Setting up pages

Set up your codebase to use Pages
Unlike folders (the current organizational unit in the Airplane Library), Pages are configured in your codebase. This means that adding, removing, and reorganizing Pages to build your Airplane Library is as simple as editing your filesystem.
To opt into pages, create a library/ folder at the top level of your Airplane project, next to your airplane.yaml project configuration file. Every directory within that library/ folder will become a Page, and upon deployment, your Airplane Library will mimic the directory structure of your codebase.
For most teams, you can get started by simply dropping all of your tasks and views into a library/ folder and then deploying. Once you deploy, your Airplane Library will exactly mirror your filesystem. Note that any folders you've created from the UI will be ignored, and any existing tasks or views that were not in the library/ directory will be shown in a separate page from the main Airplane Library. Switching to Pages can be easily reverted.
Tasks and views can still be defined outside of the library/ folder, but will be hidden from the main UI and will appear under "All tasks" in the sidebar. This allows you to define tasks that may be called from other tasks or views, without cluttering your Airplane Library. By leaving those tasks out of the library/ folder, you can ensure that only a curated set of tasks is shown.


Ensure that you create a library/ folder at the root level of your Airplane project, which is the same place your airplane.yaml lives. The contents of this folder are your "library."
  • Every directory within the library becomes a Page in your Airplane Library.
  • Every task and view within the library appears on their corresponding Page, or if not in a subdirectory, directly on the homepage.
  • Every task and view outside the library is still deployed, and can be referenced by other tasks and views, but will not show up in the main Airplane Library. These show up under "All tasks".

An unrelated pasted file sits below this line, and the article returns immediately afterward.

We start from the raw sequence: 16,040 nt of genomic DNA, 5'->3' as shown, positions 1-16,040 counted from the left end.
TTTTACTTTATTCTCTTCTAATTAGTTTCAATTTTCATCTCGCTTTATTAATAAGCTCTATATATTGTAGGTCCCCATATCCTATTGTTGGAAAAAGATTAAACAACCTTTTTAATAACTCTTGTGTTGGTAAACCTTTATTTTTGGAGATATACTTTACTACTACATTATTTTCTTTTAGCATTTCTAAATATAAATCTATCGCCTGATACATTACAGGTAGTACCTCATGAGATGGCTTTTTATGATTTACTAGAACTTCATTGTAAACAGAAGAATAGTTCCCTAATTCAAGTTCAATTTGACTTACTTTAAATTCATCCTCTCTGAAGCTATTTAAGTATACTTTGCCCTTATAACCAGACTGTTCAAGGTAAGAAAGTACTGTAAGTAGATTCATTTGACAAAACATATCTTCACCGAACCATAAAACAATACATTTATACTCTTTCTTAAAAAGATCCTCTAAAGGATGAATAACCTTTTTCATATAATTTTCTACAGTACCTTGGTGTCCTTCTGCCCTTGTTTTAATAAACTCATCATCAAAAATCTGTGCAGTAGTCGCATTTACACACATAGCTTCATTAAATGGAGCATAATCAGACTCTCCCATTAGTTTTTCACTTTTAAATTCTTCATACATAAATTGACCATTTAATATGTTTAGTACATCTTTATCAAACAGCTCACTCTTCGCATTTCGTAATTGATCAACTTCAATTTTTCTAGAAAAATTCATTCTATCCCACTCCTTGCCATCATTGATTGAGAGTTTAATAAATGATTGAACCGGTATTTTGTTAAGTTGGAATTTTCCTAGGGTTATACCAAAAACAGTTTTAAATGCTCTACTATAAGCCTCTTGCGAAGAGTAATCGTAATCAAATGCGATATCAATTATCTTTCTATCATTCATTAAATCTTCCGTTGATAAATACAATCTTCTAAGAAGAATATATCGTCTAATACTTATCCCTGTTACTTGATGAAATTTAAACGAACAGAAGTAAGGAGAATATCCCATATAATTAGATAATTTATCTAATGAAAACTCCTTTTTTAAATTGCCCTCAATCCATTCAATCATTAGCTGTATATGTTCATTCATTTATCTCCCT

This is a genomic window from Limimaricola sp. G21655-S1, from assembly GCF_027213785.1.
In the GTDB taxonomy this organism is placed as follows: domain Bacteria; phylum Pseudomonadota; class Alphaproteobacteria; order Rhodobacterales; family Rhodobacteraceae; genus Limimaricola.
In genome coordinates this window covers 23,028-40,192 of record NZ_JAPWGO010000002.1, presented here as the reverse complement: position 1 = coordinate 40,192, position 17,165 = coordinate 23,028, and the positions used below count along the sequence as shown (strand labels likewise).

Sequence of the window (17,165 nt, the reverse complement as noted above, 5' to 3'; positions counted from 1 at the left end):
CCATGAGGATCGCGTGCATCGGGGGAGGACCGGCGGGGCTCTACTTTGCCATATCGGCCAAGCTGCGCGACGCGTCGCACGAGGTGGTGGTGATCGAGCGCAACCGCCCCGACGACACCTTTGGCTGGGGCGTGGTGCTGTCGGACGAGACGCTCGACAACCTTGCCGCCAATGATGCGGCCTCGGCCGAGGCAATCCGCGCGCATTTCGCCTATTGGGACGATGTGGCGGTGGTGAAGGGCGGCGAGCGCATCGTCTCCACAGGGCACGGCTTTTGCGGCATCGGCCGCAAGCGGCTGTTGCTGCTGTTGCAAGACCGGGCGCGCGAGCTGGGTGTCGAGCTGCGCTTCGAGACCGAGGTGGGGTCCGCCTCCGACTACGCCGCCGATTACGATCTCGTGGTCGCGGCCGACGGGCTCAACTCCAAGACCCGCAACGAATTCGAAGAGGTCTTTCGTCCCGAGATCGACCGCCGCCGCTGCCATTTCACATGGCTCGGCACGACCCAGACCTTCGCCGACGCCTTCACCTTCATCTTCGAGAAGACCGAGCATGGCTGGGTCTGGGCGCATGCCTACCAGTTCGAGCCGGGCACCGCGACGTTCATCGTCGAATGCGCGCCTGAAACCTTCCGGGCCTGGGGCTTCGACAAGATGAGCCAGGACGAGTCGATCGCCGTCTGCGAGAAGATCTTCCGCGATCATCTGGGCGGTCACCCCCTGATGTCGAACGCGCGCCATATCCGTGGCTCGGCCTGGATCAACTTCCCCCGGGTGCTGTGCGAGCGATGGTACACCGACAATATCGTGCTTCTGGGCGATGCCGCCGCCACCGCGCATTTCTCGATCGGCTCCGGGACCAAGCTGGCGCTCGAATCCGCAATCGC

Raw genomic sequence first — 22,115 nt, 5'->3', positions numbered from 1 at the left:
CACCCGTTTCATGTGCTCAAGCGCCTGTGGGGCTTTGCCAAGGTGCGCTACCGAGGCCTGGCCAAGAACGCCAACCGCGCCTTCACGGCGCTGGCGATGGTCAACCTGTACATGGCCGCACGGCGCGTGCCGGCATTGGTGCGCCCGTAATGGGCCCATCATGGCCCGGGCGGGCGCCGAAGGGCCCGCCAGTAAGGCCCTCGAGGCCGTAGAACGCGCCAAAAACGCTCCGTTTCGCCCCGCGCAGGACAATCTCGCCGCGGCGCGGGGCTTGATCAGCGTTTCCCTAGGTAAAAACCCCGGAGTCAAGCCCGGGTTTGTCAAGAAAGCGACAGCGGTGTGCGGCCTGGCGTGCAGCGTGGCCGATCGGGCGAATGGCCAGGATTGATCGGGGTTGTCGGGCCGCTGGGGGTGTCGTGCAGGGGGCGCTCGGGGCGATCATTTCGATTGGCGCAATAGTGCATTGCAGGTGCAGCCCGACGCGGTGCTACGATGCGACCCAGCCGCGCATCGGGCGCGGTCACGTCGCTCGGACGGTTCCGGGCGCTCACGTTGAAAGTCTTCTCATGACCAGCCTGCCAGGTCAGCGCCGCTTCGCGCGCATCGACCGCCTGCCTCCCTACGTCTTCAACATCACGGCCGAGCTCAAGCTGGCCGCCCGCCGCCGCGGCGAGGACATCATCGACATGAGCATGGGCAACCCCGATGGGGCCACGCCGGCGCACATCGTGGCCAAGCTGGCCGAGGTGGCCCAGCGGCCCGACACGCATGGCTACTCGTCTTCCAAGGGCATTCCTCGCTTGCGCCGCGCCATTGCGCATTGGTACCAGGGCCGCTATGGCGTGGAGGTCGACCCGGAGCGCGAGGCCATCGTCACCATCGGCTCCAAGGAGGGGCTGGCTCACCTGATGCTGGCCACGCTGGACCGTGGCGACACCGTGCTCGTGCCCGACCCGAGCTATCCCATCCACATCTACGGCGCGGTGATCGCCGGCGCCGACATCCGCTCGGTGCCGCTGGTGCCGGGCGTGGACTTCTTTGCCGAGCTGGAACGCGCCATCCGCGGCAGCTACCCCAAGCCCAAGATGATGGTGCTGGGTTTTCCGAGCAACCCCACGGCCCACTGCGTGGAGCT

Let's take a look at an illustrative example. Suppose our directory structure is as follows:
airplane/ ⭐ PROJECT ROOT
┣ library/
┃ ┣ top_level_task.airplane.ts
┃ ┣ support/
┃ ┃ ┗
┃ ┗ sales/
┃ ┣ nested_page/
┃ ┃ ┗ rest_task.task.yaml
┃ ┣ my_sales_task.airplane.ts
┃ ┣ sales_query.sql
┃ ┣ sales_query.task.yaml
┃ ┗ my_view.airplane.tsx
┣ other_task.airplane.ts
┣ airplane.yaml
┣ package.json
┗ requirements.txt
  • other_task is not under library/, so it will appear under the separate "All tasks" page and will not appear in your Airplane Library.
  • top_level_task and the sales and support Pages will appear on the Airplane homepage since they are directly under library/.
  • Within each page, you can see the constituent tasks, views, and subpages.
  • Page contents can be viewed as either a list or as cards.

Previewing in studio

When you're developing in Studio, you'll be able to see a preview of what your Library will look like in the left sidebar, and you can click on individual Pages to preview them.

Reverting Pages

If you've tried out Pages and they aren’t the right fit for you, you can deploy your tasks without the library/ folder, and the Airplane Library will revert to how it was previously, folder structure and all. This means you can try out Pages risk-free!

Wrapping up

It's easy to organize your Airplane Library through Pages! A simple move operation allows the organization of your codebase to be mirrored in Airplane.